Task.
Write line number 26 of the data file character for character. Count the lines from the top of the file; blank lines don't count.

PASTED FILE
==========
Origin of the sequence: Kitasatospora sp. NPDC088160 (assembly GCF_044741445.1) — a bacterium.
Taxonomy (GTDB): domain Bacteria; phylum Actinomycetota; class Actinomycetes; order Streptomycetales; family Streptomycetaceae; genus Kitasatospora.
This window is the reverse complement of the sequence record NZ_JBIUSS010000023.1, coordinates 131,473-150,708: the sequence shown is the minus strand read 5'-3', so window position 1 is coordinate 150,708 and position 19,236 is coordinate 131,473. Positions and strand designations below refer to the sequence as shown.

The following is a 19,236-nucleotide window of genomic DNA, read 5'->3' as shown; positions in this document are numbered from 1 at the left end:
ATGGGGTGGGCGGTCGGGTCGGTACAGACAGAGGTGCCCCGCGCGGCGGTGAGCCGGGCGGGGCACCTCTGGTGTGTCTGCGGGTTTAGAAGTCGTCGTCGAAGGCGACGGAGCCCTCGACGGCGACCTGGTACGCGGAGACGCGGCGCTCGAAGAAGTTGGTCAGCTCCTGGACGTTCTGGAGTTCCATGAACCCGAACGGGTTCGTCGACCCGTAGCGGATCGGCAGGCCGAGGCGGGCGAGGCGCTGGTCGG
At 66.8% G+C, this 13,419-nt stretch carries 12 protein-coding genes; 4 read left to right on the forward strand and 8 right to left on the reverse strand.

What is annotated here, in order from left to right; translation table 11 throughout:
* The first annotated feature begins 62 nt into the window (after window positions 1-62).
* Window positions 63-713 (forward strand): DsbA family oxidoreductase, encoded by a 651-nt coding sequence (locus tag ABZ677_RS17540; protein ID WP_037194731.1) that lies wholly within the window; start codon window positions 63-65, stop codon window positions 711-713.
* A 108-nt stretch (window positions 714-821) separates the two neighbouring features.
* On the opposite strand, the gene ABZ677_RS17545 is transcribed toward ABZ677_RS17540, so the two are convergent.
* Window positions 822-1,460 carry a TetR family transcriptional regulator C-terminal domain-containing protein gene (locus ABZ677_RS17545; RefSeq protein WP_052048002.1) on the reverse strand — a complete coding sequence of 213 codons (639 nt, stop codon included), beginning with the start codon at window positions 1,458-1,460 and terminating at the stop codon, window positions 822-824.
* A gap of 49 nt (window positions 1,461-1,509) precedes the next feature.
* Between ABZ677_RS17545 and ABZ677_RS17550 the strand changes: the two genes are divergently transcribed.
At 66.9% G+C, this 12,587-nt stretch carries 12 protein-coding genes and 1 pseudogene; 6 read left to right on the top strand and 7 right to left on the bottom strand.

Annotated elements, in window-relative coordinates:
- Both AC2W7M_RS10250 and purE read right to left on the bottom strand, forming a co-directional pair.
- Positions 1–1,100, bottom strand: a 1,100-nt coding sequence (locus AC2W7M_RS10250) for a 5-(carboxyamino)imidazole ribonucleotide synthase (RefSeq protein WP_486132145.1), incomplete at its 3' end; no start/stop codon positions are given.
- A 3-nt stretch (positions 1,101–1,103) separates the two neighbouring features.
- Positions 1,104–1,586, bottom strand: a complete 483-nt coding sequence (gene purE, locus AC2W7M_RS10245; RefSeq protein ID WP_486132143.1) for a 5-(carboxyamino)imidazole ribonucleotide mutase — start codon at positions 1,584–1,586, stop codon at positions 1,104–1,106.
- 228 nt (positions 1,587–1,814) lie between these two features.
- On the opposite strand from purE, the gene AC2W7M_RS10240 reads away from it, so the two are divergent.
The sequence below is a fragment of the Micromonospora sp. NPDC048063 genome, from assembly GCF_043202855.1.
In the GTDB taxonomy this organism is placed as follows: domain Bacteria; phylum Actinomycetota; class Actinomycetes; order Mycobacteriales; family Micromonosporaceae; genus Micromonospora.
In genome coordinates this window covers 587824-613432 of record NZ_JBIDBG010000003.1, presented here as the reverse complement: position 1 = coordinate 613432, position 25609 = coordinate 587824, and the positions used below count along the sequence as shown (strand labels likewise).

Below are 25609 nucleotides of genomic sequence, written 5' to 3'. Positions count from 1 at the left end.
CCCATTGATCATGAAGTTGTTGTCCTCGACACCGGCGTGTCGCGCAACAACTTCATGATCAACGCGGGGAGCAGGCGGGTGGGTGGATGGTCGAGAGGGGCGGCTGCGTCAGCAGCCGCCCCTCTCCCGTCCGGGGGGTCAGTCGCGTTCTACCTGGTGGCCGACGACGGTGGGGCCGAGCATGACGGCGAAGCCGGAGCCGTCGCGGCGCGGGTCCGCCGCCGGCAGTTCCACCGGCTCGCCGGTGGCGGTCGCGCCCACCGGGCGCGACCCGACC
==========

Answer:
Below are 25609 nucleotides of genomic sequence, written 5' to 3'. Positions count from 1 at the left end.